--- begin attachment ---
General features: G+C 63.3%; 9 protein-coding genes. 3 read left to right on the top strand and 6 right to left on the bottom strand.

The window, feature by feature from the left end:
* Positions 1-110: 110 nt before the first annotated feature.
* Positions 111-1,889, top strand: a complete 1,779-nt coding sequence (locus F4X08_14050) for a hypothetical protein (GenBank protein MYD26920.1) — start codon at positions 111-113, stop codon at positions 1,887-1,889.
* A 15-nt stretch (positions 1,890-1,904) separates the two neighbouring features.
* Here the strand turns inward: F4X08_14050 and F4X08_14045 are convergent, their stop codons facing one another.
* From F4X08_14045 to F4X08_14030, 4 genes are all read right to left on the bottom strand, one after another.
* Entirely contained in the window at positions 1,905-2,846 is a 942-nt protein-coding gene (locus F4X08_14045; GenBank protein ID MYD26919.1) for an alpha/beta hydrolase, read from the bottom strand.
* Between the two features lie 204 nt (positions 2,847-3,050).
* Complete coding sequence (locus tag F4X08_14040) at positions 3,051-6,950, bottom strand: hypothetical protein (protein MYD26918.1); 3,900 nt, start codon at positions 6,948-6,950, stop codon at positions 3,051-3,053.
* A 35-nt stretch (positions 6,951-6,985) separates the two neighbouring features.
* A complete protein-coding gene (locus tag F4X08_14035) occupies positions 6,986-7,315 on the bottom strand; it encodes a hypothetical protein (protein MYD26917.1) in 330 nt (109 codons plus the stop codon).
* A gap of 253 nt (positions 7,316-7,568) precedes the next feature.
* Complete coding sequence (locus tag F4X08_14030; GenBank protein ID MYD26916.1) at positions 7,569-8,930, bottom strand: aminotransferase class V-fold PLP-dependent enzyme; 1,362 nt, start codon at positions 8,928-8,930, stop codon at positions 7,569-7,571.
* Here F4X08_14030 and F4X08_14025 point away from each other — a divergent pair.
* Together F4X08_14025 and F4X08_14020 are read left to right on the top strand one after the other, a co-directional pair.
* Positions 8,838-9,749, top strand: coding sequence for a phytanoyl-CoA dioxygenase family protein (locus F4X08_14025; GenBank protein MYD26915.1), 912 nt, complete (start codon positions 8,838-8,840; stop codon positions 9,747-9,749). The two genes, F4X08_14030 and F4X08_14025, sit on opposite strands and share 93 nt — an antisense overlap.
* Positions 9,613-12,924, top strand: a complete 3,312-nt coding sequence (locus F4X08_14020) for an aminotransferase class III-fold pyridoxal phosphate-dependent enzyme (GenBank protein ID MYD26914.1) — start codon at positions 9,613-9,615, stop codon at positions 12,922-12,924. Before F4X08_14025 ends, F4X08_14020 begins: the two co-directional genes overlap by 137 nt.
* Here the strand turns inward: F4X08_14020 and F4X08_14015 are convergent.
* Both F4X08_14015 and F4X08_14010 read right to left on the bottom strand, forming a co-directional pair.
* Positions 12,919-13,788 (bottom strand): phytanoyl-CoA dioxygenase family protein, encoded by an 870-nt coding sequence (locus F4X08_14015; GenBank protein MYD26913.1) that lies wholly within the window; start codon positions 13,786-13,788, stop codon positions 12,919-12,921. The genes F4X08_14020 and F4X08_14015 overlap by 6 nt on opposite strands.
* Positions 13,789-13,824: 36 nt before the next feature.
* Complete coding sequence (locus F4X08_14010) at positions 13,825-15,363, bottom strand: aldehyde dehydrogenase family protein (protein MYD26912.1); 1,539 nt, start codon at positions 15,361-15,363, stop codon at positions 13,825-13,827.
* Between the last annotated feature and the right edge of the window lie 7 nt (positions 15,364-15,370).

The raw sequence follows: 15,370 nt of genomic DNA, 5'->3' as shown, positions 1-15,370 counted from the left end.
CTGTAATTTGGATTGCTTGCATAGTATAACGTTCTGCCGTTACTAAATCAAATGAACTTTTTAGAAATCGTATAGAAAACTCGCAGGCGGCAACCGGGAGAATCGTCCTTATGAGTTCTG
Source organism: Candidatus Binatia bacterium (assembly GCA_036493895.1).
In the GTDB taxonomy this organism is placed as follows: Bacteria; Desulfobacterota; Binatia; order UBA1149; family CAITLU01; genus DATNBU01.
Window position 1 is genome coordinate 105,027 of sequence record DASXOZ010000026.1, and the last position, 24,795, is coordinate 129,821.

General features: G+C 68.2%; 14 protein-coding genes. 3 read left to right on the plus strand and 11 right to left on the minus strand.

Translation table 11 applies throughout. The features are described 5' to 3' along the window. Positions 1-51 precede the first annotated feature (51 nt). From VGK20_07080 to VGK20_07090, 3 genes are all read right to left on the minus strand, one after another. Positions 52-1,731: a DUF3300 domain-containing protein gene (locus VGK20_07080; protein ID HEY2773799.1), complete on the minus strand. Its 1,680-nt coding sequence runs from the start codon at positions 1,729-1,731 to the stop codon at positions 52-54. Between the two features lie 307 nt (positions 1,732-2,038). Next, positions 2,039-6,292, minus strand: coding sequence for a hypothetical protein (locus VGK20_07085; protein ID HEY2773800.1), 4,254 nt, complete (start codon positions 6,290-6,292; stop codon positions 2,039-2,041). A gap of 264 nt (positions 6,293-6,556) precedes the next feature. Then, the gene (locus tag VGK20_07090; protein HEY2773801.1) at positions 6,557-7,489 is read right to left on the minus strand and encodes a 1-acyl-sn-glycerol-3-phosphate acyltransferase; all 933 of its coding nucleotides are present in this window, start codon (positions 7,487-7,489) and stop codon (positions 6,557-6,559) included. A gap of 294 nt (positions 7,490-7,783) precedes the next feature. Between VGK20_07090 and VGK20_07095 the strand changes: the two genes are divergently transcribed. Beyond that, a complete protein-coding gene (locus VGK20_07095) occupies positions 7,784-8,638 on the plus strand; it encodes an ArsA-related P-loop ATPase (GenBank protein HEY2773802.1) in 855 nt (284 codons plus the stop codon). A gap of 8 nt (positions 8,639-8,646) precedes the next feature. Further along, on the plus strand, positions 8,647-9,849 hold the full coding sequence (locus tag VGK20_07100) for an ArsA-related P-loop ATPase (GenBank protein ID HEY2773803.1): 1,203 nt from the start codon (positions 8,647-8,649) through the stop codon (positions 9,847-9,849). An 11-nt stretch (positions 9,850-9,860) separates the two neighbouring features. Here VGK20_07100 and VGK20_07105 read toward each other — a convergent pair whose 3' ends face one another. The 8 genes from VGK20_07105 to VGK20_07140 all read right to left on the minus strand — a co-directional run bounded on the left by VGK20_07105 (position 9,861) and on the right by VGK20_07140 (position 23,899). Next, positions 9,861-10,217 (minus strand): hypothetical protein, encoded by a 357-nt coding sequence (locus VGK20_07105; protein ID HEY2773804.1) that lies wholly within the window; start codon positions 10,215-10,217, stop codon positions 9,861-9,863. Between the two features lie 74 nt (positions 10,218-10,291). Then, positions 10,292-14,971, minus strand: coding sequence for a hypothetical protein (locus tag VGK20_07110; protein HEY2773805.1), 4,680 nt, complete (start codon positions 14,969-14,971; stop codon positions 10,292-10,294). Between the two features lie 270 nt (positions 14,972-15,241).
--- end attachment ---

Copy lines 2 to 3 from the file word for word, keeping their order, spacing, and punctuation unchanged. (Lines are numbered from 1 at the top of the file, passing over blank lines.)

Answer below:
The window, feature by feature from the left end:
* Positions 1-110: 110 nt before the first annotated feature.